dc.date.issued1990en
dc.date.submitted2015-09-29en
dc.identifier.urihttp://hdl.handle.net/11290/607894en
dc.description.abstractA combined study in Astronomy and Science Education was undertaken to explore the personal dimension of science within research and science education. The term "personal science" has been introduced to embrace a host of personal factors unavoidably present in the pursuit of science. The primary goal of this thesis is to demonstrate the reality of personal science within my researching as an astronomer and to argue that the notion of personal science must play a significant role in our thinking about science education. The thesis develops in two sections: Part A of the thesis, found in Chapters 1-7, focuses on the impact that personal science should have on science education. In this section the diversity implied by the term "science" as it is presently used within science education discourse is considered and it is argued that the idea of personal science should be an essential dimension of school portrayals of science. In developing the idea of personal science a number of influential philosophies of science have been considered in light of my own experience as an astronomer and teacher. Attention is given to Holton's thematic analysis of science and Polanyi's philosophy of personal knowledge and it is argued that Polanyi's conception of personal knowledge may be used to found a more effective epistemology for science education. The problem of fostering, communicating and sharing one's personal science is addressed. The suggestion is made that a curriculum focused on one's personal experiencing of the ideas will be more effective in portraying the personal dimension of science. Narrative and story-telling are explored as effective means of communicating and sharing one's personal science. Part B of the thesis presents the results of three research projects in astronomy. The first project is the observation and analysis of the ellipsoidal binary system 42 Persei and presents the first known model of this system. The second project describes participation in an international collaborative effort to measure the modes of oscillation for two Delta-Scuti variable stars. The third project describes the search for rapid variability within a group of selected A type stars.en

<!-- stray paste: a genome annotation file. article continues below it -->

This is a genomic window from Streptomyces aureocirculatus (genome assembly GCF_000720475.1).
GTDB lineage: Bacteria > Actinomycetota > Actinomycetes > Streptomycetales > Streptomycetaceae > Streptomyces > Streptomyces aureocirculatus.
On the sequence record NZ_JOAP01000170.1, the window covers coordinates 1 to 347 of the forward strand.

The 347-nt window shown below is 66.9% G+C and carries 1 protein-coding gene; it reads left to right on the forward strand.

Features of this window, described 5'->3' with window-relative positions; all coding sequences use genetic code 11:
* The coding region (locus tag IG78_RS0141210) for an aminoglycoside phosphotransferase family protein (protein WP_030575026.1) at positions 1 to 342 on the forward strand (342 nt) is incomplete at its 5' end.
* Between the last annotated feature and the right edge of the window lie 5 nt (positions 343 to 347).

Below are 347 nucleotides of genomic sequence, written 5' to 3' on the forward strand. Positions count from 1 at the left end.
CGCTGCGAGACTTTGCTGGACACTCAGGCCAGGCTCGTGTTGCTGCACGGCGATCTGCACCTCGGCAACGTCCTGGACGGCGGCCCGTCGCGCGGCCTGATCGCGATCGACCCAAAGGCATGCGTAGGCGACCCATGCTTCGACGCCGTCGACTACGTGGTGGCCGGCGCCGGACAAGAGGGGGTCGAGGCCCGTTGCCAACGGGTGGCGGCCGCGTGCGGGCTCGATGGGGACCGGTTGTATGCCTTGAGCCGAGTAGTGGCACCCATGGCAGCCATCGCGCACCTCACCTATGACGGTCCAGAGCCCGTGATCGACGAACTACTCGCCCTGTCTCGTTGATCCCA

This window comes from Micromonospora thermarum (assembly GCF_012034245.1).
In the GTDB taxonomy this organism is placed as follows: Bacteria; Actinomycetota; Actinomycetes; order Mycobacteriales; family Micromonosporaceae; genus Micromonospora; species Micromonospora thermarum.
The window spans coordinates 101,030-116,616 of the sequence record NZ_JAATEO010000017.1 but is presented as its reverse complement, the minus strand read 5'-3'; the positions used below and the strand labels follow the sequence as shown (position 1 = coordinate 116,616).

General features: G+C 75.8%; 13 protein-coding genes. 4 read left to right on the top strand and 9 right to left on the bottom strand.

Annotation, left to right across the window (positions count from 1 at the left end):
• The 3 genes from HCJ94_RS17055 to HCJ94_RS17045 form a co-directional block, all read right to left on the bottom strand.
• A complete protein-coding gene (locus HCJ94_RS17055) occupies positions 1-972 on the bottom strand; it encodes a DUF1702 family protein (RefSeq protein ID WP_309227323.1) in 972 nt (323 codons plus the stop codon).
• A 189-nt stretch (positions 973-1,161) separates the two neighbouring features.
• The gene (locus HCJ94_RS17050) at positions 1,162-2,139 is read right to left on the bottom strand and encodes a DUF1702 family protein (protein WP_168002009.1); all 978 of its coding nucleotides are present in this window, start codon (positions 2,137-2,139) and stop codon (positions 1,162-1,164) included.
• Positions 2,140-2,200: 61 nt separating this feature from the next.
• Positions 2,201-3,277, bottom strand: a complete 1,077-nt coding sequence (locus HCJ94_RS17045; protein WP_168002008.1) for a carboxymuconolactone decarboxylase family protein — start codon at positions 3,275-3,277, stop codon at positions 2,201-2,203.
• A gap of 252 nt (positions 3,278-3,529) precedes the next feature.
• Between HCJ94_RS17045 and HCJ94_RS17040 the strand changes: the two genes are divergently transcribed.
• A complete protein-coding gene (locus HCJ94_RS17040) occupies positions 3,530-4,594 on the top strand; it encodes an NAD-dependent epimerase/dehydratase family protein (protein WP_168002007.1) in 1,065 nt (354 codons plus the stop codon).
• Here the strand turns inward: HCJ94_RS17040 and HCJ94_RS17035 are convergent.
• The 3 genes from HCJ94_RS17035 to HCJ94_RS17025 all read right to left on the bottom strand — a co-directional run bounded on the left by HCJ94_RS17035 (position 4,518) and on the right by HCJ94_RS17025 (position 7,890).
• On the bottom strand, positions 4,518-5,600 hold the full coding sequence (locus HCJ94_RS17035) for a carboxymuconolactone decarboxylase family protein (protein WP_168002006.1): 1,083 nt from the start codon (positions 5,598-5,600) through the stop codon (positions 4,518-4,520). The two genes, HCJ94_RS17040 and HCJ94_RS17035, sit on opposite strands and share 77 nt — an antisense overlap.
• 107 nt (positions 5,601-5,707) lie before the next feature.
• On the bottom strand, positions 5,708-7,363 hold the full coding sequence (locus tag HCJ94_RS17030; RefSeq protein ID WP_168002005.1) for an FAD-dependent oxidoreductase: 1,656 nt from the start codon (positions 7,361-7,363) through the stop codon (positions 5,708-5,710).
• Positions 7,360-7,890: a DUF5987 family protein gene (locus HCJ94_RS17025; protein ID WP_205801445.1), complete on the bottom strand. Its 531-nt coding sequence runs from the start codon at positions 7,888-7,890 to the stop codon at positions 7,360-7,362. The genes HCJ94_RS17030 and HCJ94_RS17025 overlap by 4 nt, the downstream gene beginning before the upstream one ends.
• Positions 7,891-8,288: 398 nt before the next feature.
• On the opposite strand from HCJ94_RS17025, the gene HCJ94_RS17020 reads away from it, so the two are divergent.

dc.description.provenanceMade available in DSpace on 2016-05-04T08:57:19Z (GMT). No. of bitstreams: 1 9476d1ba-c38c-4280-88f4-b70cbe1965f5.pdf: 12865792 bytes, checksum: c0e0fd3ca43e20e75996980172b167b0 (MD5) Previous issue date: 1990en
dc.language.isoEnglish Paperen
dc.titlePersonal Science and its Implications for Science Education: A combined project in science education and astronomyen
dc.typeDissertation/Thesisen
dc.contributor.departmentUniversity of Albertaen
dc.type.resourceTheoretical Researchen
dc.istar.learningenvironmentFormalen
dc.istar.constructAffective Belief/Identity Motivation/Attitudeen
dc.istar.nationUSAen
dc.istar.empiricalmethodologyQualitativeen